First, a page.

Following the rollout of the fall 2015 interdisciplinary core pilot courses, freshmen will now have the opportunity to register for new offerings in the spring. The courses will discuss different topics, following the same format as the courses that were offered in the fall.
The University will move forward with the interdisciplinary core pilot program in an effort to renew the traditional University core, which has been in place since 1991. Although there was a proposal to renew the core in the spring of 2013, it has not yet been approved by Provost and Dean of Faculties David Quigley and University President Rev. William P. Leahy, S.J.
“We are set to offer twice as many of these classes next year, and some of them—three pairs—will repeat next year,” Julian Bourg, associate professor of history and associate dean of the core said. “Still, for better or worse, they are going to be restricted to first year students.”
Each core pilot course is six credits, fulfilling two core requirements. The pilot courses are separated into two different formats—complex problems courses and enduring questions courses. The complex problems are much bigger and taught by two professors, with 76 students. They include lectures, weekly labs, and a reflection component. The enduring questions courses are intimate, linked classes, consisting of 19 students, each professor teaching separately. Enduring questions courses meet to reflect during the evening four times a semester.
“Both the complex problems class and enduring questions pairs, they equal six credits,” Bourg said. “The same model as Perspectives and PULSE, except it involves history and literature, political science and philosophy.”
This spring, the complex problems course “Genocide and Crimes Against Humanity” will be offered, equaling both one history and one literature core requirement. The enduring questions courses are offered separately, with “Power, Justice, War: The Moderns” linked to “Power, Justice, War: The Ancients,” taught by Aspen Brinton of the Philosophy Department, and Robert Bartlett of the Political Science Department and fulfilling both the social science and philosophy core requirement. The “Epidemics, Disease, and Humanity” linked with “Devising Theatre: Illness as a Metaphor” is taught by Mary Kathleen Dunn, of the Biology Department, and Scott Cummings, of the Theatre Department, fulfilling one natural science and one arts core requirement.
On whether there is a difference in workload between taking a core pilot class and taking two unrelated core-fulfilling classes, Bourg emphasized that there is not a large difference in workload, but rather, one in experience and reflection.
“In terms of workload, the only difference is that these core classes have an extra element, which we are calling a ‘reflection section,’ that gives students an opportunity to think about how what they’re learning about in the class connects with what is going on in their lives and the rest of the world,” Bourg said. “It is an extra section in which students get together in the evenings to talk, not just about what they read, but about how what they’re learning, in a Jesuit Catholic way, connects to their lives.”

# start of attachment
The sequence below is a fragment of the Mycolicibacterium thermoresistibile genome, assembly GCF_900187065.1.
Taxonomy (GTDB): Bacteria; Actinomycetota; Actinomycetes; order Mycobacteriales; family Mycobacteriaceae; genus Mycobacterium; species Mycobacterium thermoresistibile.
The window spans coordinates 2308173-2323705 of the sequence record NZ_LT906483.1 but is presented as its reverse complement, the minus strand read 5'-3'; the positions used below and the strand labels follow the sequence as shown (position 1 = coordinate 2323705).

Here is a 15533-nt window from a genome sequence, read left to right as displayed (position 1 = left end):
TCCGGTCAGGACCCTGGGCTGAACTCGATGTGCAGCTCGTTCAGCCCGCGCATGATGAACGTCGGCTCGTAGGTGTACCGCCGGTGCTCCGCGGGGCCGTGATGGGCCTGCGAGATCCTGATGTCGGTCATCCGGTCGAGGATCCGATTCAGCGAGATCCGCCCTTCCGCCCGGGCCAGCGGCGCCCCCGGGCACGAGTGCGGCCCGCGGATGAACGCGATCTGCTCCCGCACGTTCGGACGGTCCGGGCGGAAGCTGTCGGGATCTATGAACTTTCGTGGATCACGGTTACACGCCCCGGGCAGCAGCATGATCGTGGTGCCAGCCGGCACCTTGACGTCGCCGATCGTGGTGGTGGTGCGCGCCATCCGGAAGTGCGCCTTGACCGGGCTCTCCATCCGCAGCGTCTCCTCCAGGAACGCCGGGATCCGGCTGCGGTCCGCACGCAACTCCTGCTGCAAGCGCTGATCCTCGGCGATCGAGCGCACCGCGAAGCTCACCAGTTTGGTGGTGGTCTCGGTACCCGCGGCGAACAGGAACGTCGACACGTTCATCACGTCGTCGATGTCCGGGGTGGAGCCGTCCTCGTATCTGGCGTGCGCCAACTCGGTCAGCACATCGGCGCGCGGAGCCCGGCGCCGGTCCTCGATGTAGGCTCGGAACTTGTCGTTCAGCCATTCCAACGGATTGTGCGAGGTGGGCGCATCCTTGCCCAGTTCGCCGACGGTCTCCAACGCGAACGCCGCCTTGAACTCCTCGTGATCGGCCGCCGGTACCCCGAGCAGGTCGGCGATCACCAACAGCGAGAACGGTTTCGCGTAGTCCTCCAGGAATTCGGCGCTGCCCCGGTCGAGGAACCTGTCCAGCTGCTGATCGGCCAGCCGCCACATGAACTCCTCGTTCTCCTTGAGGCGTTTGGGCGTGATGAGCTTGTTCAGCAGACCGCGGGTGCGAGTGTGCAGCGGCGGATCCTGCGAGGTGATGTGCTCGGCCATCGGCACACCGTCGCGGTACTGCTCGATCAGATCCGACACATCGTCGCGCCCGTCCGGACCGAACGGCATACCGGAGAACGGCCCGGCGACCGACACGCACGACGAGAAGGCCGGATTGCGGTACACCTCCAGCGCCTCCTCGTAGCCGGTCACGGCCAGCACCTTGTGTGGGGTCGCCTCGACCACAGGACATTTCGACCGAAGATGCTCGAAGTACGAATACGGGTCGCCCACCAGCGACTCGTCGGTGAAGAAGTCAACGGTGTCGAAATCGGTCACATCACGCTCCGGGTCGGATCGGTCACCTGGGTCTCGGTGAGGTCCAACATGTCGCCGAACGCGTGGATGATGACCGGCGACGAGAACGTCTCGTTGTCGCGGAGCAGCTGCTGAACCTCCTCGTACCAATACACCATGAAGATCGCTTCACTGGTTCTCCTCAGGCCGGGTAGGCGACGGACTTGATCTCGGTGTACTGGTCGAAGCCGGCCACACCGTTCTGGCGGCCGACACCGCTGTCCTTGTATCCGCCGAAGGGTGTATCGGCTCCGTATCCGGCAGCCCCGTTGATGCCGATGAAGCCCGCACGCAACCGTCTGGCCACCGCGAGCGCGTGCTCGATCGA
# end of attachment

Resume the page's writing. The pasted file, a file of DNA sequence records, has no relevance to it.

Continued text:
The interdisciplinary courses give professors an opportunity to teach unique information that otherwise, they would not have been able to teach. Because freshmen are new to college life, Bourg hopes that the core pilot courses will not only prepare first-years for life on the heights, but inspire them when taking core classes in the future.
“Each discipline is a lens and you look at the question or problem slightly differently from the different perspective of a different department,” Bourg said. “A lot of times core classes are very basic and general, but the faculty have made these classes because they are very interested in the topics. It is not a big survey of everything, it is focused on what the teacher thinks is very exciting. I think that there is a lot of energy in the classroom because of that.”
Bourg said the University is considering extending the core pilot courses to upperclassmen in the future, but these offerings are still undergoing three years of “pilot,” or “experimental” periods. Although nothing has officially been decided, he said, it will be discussed in the future.
“We’re starting with first-year students, and we’re going to learn what’s working and what’s not working,” Bourg said. “One of the things we need to think about is how we can bring excitement about the core to sophomores, juniors, and seniors.”
Overall, Bourg anticipates that the interdisciplinary core pilot courses will positively influence freshmen when picking classes in the future. To Bourg, the beauty of the core pilot courses is in expanding students’ worldview, enhancing their ability to see the world outside of Boston College. In regards to the core, the administration hopes to achieve three goals.
“One, to engage students in very interesting questions and problems that matter,” he said. “Two, to connect them to faculty who don’t normally teach in the core. And, three, to make the core more at the heart of a BC education instead of stuff you just have to do to get out of the way. The more students are engaged in the core, the more meaningful it will be to students and faculty.”
Featured Image by Alex Gaynor / Heights Senior Staff